Culture / Sporting Life

How UT Missed on Jamal Shead and Kelvin Sampson Won Over His Mom — America’s Best Point Guard and Coach Combo Is Made For Moments Like Kansas

Going Into Another Big Game Together Remembering How It All Started

BY // 02.03.24

LAWRENCE, Kansas — Lysa Shead — the mom of the best leader in college basketball — admits there was a time she wanted her sons to play ball at the University of Texas. Things changed quickly though — with the fate of Jamal Shead, the University of Houston and UT basketball shifting on a dime.

“We love Houston,” Lysa Shead says, wanting to make one thing clear first. “We love Houston. I mean, back in the day when (Jamal Shead’s older brother) Jaylen was being recruited, I was hoping that they’d come here. He’d come here. But since they didn’t look at him, I didn’t want Jamal to come here. I wanted him to go to Houston.”

Jamal Shead is quick to admit that his mom chose Houston before he did. One meal with Kelvin Sampson left Lysa Shead with no doubt she’d cooked chicken spaghetti for the perfect coach for her son.

“He coaches a lot like my husband,” Lysa Shead tells PaperCity of Kelvin Sampson.

Lysa and her husband Elvin Shead started the Capital City Youth Association in Manor, the fast-growing Austin suburb, after both served in the U.S. Army. Years before Jamal Shead was even born. Elvin Shead coached Jaylen, who played college basketball at Cal Poly, Texas State and Washington State before suffering a career-ending injury, and Jamal in basketball and football. Discipline and dedication always stood out as part of the package.

Lysa Shead wanted that kind of demanding voice for Jamal in college. She certainly found it in Kelvin Sampson, UH’s 68-year-old basketball lifer of a coach who can always find something to quibble with.

Now, fresh off a win at Texas, Sampson and Jamal Shead are heading into college basketball’s version of Fenway Park, University of Kansas’ 69-year-old Allen Fieldhouse, together for a 3 pm college basketball super Saturday showdown. It is one of the games of the regular season, a chance for No. 4 Houston (19-2, 6-2 Big 12) to either make another major statement or for No. 8 Kansas (17-4, 5-3 Big 12) to prove that it’s still very much the big dog in the best basketball conference in the land. No one wins at Kansas. Kelvin Sampson never did in 12 years as the University of Oklahoma’s coach and the Jayhawks are 11-0 at home this season.

Those are the kind of daunting numbers that just may excite a stubborn duo like Kelvin Sampson and Jamal Shead.

“I’ve always thought that if you have back-to-back road games, the goal is to split,” Sampson says. “So thank God we won Monday against Texas. So we have a split. So now for us, it’s ‘Let’s go see what we can do.’ ”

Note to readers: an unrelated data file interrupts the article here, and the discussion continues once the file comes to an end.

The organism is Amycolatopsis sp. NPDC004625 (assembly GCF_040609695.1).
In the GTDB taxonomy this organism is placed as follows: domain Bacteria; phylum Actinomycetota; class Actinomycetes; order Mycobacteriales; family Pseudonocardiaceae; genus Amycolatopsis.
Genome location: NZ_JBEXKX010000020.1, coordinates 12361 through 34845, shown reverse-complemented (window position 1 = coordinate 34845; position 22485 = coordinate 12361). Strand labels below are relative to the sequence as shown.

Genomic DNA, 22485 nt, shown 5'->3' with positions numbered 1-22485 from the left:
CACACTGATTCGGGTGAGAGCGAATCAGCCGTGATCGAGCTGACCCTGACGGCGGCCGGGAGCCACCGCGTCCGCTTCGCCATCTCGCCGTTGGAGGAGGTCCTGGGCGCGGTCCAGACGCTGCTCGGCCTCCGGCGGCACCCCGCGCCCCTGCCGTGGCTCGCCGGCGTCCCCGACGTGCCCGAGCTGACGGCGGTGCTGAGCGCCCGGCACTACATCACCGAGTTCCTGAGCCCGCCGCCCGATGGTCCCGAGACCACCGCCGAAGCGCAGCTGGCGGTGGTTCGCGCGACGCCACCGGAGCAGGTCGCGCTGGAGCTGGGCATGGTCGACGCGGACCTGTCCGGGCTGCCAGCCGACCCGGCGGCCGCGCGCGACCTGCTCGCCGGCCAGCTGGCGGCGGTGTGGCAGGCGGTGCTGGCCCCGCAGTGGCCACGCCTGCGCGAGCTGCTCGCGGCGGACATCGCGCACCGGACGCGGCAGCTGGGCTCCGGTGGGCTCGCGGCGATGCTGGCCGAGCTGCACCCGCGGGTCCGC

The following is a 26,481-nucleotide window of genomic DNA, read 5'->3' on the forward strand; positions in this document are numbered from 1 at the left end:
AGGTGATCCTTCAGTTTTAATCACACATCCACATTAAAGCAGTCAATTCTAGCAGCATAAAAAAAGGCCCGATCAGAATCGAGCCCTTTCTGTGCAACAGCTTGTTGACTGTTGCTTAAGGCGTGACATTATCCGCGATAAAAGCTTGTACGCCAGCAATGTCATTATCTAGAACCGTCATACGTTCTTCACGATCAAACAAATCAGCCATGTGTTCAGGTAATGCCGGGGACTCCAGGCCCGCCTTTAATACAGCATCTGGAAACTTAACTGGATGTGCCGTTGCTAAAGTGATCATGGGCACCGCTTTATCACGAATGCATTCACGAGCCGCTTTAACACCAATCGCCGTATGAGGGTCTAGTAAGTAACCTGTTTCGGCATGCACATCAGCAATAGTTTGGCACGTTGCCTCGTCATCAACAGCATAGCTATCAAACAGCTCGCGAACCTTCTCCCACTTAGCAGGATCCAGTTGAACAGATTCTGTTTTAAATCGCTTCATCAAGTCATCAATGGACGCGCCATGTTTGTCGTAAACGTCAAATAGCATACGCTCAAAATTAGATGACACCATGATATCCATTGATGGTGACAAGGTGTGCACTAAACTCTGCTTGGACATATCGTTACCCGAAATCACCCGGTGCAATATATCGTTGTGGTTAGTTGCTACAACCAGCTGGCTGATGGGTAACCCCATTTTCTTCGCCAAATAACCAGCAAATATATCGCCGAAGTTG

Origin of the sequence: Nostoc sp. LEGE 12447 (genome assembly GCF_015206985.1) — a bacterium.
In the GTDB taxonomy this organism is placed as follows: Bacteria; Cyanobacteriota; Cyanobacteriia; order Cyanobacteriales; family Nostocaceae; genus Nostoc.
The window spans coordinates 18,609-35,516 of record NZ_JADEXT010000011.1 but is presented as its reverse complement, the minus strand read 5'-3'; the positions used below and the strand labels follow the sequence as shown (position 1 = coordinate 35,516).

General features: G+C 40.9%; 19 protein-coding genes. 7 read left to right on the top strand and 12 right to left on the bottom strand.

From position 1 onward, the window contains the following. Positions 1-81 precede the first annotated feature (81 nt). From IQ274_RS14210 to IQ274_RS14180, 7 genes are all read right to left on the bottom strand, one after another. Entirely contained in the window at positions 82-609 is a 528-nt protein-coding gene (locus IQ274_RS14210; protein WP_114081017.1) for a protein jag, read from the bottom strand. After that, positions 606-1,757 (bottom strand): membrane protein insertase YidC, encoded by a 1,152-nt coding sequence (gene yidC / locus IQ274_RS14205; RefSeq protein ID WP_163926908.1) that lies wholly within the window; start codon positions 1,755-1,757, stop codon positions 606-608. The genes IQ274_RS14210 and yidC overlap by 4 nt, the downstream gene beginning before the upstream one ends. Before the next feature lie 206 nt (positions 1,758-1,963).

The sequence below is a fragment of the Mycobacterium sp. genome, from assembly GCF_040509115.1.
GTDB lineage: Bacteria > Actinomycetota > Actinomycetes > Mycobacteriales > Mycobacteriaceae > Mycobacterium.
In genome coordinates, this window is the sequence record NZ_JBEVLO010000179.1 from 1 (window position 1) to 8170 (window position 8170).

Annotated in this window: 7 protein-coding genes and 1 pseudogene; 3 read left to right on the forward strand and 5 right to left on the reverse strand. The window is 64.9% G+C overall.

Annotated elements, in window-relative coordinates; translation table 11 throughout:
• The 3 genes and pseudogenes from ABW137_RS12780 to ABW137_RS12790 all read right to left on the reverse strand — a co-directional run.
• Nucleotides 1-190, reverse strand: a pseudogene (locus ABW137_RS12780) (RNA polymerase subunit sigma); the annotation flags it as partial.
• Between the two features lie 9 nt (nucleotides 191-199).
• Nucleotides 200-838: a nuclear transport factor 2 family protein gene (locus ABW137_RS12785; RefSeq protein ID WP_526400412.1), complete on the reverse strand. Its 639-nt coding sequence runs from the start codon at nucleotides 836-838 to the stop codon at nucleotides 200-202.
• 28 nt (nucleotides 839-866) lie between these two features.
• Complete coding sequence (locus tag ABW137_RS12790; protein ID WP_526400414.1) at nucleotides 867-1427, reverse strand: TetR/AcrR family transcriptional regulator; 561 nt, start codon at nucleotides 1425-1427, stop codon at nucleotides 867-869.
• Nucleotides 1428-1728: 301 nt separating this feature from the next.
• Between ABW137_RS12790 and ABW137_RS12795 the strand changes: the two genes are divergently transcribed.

Sampson is speaking practically, but there is more than a little hint of a bold undertone. This particular Houston team seems to love big moment games, to thrive when the spotlight is turned up to brighter than bright. From winning at Xavier with the Musketeers’ student section going mad to beating Texas A&M at the Toyota Center in what often felt like an NCAA Tournament game to turning back BYU on the road to toppling Texas in overtime at the Longhorns’ $375 million home, these Cougars keep rising to the occasion.

“He coaches a lot like my husband.” — Lysa Shead on Kelvin Sampson.

University of Houston head coach Kelvin Sampson coached the Cougars to a big win over the Montana Griz, Friday afternoon at the Fertitta Center,
University of Houston point guard Jamal Shead drives a lot of winning. (Photo by F. Carter Smith)

Shead will tell you that he holds no grudge over the University of Texas not recruiting him. He points out that Texas only had one available scholarship that year, notes how the Longhorns were stacked at guard back then, admits some wondered if he even was a Division I player. Of course that didn’t stop Kelvin Sampson from recruiting him. Sampson describes what his program does in talent acquisition as more “evaluating” than recruiting and that certainly applies to Shead, who arrived as a three star or borderline four star recruit (depending on the rankings) and will leave as arguably the best point guard in all of college basketball. Sampson and his staff saw somehow in the competitive Shead that the Longhorns, and many other programs, completely missed.

Of course that also didn’t stop Shead from dropping 25 points on the school he grew up in the shadow of when the chance finally came. It didn’t stop him from hitting big shot after big shot, refusing to lose to the old hometown team his mom used to like.

“Texas is a really good school,” Shead says. “A school I grew up around. But Houston’s home.”

Now Shead and Sampson head into another college basketball madhouse together. A historic one. Hunter Dickinson, Kansas’ 7-foot-2 center, is the favorite to win the Big 12 Player of the Year Award. Jamal Shead just may be his closest challenger. What happens in this Saturday showdown will say a lot. Like usual, Kelvin Sampson and Jamal Shead will be in the fight together.

Just how Lysa Shead wanted it. Sometimes mom truly knows best.

“Don’t get caught up in analytics,” Sampson says. “If you’re the best player on one of the top teams, that’s where you get your attention from.”

Jamal Shead and Houston are getting more and more attention these days. But that’s never what it’s been about for this coach and this point guard, college basketball’s perfect pair.

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